The plan is for him to go back to work like it’s a normal day, then take his regular lie-detector test and answer honestly. He tells them he took confidential materials, then reports other wrongdoing: namely, that he saw his supervisor monitoring his ex-wife’s calls. Whistleblower laws should protect him. It’s amazing, incidentally, that this season has been so good that the super-topical, NSA-related stuff is among its least interesting, but still totally interesting, plot lines.
As it happens, Dellinger gets suspended despite his whistleblower status, which plays out as a testament to the NSA’s basically unbounded powers. The only defense is a brilliant last-minute move by Nathan Lane: They’ll file a discrimination lawsuit against the NSA. Dellinger is, after all, Irish, Dutch … and Cherokee. Such a suit would force the case into, as Nathan Lane says, “the public record, the record open to the public.”
Soon, the NSA employee's home is raided, and the Feds (or whoever, I’m not into technicalities here, because I’m scared of them listening to me, too) find a classified document in his desk drawer. His mumblings to his lawyers/our characters indicate that this is a meeting schedule, nothing more, and that, furthermore, the NSA may have retroactively classified it. To take the fuckery one step further, it turns out the “judge” (or whatever we call him) in these proceedings doesn’t have the security to review the document. He’ll have to apply for security clearance so the hearings (or whatever) can proceed.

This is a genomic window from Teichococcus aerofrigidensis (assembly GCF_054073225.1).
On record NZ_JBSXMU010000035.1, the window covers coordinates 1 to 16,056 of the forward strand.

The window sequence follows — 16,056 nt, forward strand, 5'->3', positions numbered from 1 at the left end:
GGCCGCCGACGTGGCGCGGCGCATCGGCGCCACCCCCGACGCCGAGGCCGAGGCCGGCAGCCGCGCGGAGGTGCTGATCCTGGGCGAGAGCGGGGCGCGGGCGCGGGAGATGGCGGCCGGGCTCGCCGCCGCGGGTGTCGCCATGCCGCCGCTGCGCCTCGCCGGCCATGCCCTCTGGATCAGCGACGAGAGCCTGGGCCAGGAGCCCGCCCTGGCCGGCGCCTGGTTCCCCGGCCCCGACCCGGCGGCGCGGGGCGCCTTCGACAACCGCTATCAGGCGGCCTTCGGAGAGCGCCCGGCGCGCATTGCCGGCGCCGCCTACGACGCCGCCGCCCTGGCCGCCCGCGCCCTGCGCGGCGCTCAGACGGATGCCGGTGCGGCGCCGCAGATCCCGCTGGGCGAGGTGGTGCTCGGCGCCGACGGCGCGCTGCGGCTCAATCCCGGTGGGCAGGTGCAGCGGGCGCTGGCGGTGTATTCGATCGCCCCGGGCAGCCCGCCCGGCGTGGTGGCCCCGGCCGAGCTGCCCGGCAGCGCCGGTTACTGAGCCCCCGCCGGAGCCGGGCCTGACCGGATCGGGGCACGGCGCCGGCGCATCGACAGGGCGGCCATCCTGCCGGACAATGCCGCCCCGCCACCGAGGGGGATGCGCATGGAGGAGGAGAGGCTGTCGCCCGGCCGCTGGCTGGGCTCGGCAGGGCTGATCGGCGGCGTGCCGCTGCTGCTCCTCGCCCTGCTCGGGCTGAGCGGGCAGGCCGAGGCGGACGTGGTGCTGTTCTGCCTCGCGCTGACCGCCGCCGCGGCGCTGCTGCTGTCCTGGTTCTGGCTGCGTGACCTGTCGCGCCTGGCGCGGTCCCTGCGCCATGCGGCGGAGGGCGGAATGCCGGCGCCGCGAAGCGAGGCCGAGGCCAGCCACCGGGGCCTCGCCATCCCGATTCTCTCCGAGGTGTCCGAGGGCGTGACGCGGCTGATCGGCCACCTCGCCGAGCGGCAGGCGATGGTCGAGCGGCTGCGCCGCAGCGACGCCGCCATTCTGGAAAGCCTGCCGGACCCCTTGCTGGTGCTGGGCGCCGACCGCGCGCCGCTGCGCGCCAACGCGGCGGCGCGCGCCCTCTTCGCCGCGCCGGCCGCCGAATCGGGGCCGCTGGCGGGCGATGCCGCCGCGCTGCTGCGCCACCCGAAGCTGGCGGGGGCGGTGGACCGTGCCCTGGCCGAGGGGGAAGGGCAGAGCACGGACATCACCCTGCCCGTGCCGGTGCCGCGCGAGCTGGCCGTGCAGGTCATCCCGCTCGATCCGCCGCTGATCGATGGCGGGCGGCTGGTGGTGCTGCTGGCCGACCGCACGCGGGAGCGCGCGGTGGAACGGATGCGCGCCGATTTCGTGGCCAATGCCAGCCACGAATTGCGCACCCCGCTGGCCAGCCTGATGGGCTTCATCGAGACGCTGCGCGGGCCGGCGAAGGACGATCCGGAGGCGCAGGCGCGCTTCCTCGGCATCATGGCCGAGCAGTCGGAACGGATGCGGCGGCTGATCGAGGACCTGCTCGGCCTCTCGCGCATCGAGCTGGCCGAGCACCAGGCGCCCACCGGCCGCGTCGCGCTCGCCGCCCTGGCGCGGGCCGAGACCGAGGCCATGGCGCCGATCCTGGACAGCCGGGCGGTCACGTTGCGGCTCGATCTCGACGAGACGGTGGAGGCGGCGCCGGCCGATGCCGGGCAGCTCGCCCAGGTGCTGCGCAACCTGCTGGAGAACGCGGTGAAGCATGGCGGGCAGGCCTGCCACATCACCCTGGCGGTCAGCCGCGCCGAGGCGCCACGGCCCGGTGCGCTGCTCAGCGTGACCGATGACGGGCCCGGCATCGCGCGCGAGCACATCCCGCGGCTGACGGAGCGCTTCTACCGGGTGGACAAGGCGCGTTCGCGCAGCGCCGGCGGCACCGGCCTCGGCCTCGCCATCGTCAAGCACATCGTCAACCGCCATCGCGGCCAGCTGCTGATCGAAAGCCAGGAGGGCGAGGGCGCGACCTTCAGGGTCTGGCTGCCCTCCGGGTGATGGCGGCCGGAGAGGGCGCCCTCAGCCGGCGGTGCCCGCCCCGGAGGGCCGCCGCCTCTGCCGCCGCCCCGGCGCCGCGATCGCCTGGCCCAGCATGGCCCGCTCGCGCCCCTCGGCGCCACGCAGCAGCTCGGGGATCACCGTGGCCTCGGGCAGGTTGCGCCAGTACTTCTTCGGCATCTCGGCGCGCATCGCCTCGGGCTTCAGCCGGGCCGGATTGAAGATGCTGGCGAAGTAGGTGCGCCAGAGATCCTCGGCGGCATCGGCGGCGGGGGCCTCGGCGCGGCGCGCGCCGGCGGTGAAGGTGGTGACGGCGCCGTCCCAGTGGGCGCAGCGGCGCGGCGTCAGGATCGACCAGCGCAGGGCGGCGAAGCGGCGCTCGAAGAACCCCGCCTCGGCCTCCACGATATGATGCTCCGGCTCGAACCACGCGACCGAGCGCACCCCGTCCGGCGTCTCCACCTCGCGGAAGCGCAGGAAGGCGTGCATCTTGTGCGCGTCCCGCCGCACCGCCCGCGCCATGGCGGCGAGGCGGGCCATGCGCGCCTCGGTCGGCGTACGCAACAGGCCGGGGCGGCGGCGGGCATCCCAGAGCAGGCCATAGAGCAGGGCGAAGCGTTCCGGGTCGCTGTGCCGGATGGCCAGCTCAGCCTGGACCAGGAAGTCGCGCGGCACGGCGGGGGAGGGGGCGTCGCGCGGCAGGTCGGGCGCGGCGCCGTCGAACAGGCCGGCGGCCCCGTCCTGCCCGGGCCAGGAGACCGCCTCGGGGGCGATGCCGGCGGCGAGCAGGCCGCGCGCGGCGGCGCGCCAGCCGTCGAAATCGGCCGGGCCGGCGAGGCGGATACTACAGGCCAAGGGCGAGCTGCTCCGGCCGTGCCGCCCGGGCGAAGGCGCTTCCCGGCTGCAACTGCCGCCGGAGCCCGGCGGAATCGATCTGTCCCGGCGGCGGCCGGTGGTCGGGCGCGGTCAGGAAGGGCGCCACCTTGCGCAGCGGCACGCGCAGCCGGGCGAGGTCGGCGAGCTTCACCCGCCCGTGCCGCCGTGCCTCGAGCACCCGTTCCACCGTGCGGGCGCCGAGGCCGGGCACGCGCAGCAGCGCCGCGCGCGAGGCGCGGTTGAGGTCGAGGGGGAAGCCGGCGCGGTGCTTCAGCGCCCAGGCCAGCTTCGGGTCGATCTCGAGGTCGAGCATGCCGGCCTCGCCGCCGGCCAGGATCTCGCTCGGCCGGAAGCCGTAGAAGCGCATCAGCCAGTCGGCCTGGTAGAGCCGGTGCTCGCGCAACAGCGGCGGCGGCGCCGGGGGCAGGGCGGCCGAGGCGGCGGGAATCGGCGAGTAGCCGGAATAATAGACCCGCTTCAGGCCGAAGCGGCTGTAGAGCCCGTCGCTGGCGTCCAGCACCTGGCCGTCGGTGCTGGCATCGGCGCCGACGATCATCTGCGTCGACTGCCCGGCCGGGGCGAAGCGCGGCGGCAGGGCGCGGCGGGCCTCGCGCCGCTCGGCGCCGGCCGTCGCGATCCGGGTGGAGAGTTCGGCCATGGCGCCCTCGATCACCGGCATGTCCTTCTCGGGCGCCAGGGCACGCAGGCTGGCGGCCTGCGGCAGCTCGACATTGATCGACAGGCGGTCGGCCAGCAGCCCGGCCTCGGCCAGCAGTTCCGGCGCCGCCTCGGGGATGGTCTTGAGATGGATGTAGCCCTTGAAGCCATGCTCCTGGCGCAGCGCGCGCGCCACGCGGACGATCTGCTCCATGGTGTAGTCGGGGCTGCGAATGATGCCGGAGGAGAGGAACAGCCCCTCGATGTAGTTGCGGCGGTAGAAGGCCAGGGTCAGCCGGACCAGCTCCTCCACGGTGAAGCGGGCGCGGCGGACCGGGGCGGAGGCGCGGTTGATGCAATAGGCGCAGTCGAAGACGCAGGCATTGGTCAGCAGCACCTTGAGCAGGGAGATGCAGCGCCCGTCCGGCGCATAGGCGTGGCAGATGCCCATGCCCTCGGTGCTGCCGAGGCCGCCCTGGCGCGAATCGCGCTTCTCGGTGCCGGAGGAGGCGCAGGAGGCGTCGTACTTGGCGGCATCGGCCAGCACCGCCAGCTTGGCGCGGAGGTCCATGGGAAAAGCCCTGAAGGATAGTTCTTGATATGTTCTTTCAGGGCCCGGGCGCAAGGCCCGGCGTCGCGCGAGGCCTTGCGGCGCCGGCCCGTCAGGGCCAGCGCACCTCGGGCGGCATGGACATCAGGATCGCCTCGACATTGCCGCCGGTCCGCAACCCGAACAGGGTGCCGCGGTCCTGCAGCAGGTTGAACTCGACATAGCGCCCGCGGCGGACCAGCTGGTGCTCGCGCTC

In any case, Alicia has other issues to deal with, like defending Finn Polmar, who seems to be under the State’s Attorney’s microscope as a scapegoat for Will’s death by defendant.
Other technicalities should protect Finn, though that’s still up for debate at his hearing, or whatever we’re calling this thing where Alicia defends him. Despite her earlier misgivings about protecting the man who had at least some role in Will’s shooting, she kills it while arguing in favor of Finn’s right to send Will’s killer, Jeffrey Grant, into “general detention” — that is, the regular prison population.
Alicia shows up at the hearings ready to kick some massive ass. “You seem happier,” Finn says. He isn’t quite right, but she seems … something-er. “I had a good night’s sleep,” she answers, though I don’t believe that’s the main issue here. She totally nails the State’s Attorney on whether “GD” is a normal expression among all of his prosecutors, as shorthand for sending defendants into general detention to loosen them up.
“Going Down” is how he describes that shorthand, until Alicia shows a slide of him talking about how much he “can’t wait to GD on Batiste.” “You were saying, ‘I can’t wait to go down on Batiste?’” she asks.
Extra points for the final stroke of genius, a poster purporting to be selling a car, posted at a local mosque, and with the NSA boss’s phone number. Nicely done, Florrick-Agos. Nicely done.